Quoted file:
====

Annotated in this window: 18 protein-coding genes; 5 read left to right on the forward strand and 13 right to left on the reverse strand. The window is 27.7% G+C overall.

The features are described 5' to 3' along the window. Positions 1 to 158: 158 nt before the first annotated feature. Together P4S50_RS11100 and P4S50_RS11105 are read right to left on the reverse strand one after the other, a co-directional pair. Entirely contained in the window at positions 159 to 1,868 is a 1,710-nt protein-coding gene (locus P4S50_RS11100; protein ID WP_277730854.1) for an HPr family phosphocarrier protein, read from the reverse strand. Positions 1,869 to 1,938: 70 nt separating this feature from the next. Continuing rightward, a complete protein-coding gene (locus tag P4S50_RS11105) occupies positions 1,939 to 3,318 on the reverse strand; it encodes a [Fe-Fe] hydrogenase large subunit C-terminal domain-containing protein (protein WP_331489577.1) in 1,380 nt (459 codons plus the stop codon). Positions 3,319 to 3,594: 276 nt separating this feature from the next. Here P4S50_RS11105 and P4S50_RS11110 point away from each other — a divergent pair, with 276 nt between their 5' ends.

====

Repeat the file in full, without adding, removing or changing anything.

Annotated in this window: 18 protein-coding genes; 5 read left to right on the forward strand and 13 right to left on the reverse strand. The window is 27.7% G+C overall.

The features are described 5' to 3' along the window. Positions 1 to 158: 158 nt before the first annotated feature. Together P4S50_RS11100 and P4S50_RS11105 are read right to left on the reverse strand one after the other, a co-directional pair. Entirely contained in the window at positions 159 to 1,868 is a 1,710-nt protein-coding gene (locus P4S50_RS11100; protein ID WP_277730854.1) for an HPr family phosphocarrier protein, read from the reverse strand. Positions 1,869 to 1,938: 70 nt separating this feature from the next. Continuing rightward, a complete protein-coding gene (locus tag P4S50_RS11105) occupies positions 1,939 to 3,318 on the reverse strand; it encodes a [Fe-Fe] hydrogenase large subunit C-terminal domain-containing protein (protein WP_331489577.1) in 1,380 nt (459 codons plus the stop codon). Positions 3,319 to 3,594: 276 nt separating this feature from the next. Here P4S50_RS11105 and P4S50_RS11110 point away from each other — a divergent pair, with 276 nt between their 5' ends.